Welcome to Mar Augen Church
Maravanthuruthu Mar Augen Orthodox Church was built in 19th century. It is the only church in malankara orthodox sabha in the name of Mar Augen, the great monk. The church is at Maravanthuruthu panchayath of Vaikom taluk in Kottayam district of Kerala state.
St.Gregorious of Parumala & Murimattathil Mar Ivanious (Baselious Paulose I) had combindly suggested the name of the church as Mar Augen Church in 19th century at the time of consecration. The Great monk Mar Augen who was the founder of monastic Christian community in Persia who led his mission works among Fishermans. Maravanthuruthu village was surrounded by water and in those days the livelihood of people was mainly boating, fishing, and farming. Due to these reasons our great Saints had suggested the name as Mar Augen Church.
ABOUT Mar Augen
Mor Augen Monastery was founded in the 4th Century and it had more than 350 monks in those periods. It was one of the main spiritual centres in Turabdin. In the last century, there were more than 20 monks and the last monk passed away in 1975. Due to the persecution of Christians in Turkey, Syriac Orthodox Christians had to flee to Europe and other countries and others moved to nearby villages of Turkey itself. As a recent development, two - three weeks earlier Raban Joachim who used to live in Patriarchate, started living there again and offered Holy Qurbana. H.E. Mor Themotheos Samuel Aktaz, the Archbishop of Turabdin was the chief celebrant of the Divine Liturgy and Raban assisted
Patriarch of Antioch, H.H Ignatius Zakka I, appointed Very. Rev. Fr. Joachim Raban as the abbot of Mor Augen Monastery in April 2010. However, Rabban had been staying in famous Monastery of Mor Gabriel in Turabdin which is very close to Mor Augen Monastery. With the help of the Rambans and other employees of Mor Gabriel Monastery, Very Rev. Fr. Joachim has restored the Monastery buildings. Now they are trying to restore the main church and vital parts of the monastery.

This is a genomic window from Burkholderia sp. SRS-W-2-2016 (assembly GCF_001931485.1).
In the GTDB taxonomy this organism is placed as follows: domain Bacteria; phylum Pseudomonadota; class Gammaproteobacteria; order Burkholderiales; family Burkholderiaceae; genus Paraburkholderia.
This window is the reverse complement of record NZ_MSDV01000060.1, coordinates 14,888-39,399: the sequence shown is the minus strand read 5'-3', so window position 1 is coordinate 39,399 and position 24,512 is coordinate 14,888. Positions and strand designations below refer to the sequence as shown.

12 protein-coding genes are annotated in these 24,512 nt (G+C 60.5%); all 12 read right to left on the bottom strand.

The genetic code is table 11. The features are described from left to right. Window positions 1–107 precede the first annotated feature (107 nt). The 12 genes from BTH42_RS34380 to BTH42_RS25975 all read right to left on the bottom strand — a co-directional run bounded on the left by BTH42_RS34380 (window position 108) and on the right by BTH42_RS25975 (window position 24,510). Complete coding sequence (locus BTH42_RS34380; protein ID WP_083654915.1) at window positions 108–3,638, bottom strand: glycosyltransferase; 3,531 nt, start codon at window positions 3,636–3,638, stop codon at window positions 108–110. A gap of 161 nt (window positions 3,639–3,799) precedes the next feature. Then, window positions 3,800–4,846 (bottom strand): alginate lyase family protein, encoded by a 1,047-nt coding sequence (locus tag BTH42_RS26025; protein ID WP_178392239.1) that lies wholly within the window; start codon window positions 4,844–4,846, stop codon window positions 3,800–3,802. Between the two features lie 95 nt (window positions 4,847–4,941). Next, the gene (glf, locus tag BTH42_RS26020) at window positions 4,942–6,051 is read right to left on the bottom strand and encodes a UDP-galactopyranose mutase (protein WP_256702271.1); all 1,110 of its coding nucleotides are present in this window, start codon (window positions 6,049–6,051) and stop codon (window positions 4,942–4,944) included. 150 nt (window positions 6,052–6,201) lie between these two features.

Mor Awgen is the traditional founder of Syrian monasticism. He originated from Qlysma (modern Suez) in Egypt, and started off as a pearl diver who gave pearls to the poor and needy. In mid-life he decided to become a monk at the monastery of St. Pachomius, and from there he set off to Mesopotamia, settling in the region of Mount Izla (the remains of the monastery dedicated to his name still stands on the slopes of Izla, overlooking the Mesopotamian plain). One account speaks of Awgen as one of the three great pillars of the monastic world, the other two being St. Antony in Egypt, and St. Hilarion in Palestine. Awgen is also said to have had two sisters, Thekla and Stratonike, both of whom founded convents. In the course of time the details recounted of his life took on legendary proportions; thus, for example, the number of his disciples became 70, in imitation of Luke 10:17. He is commemorated on the 20th April.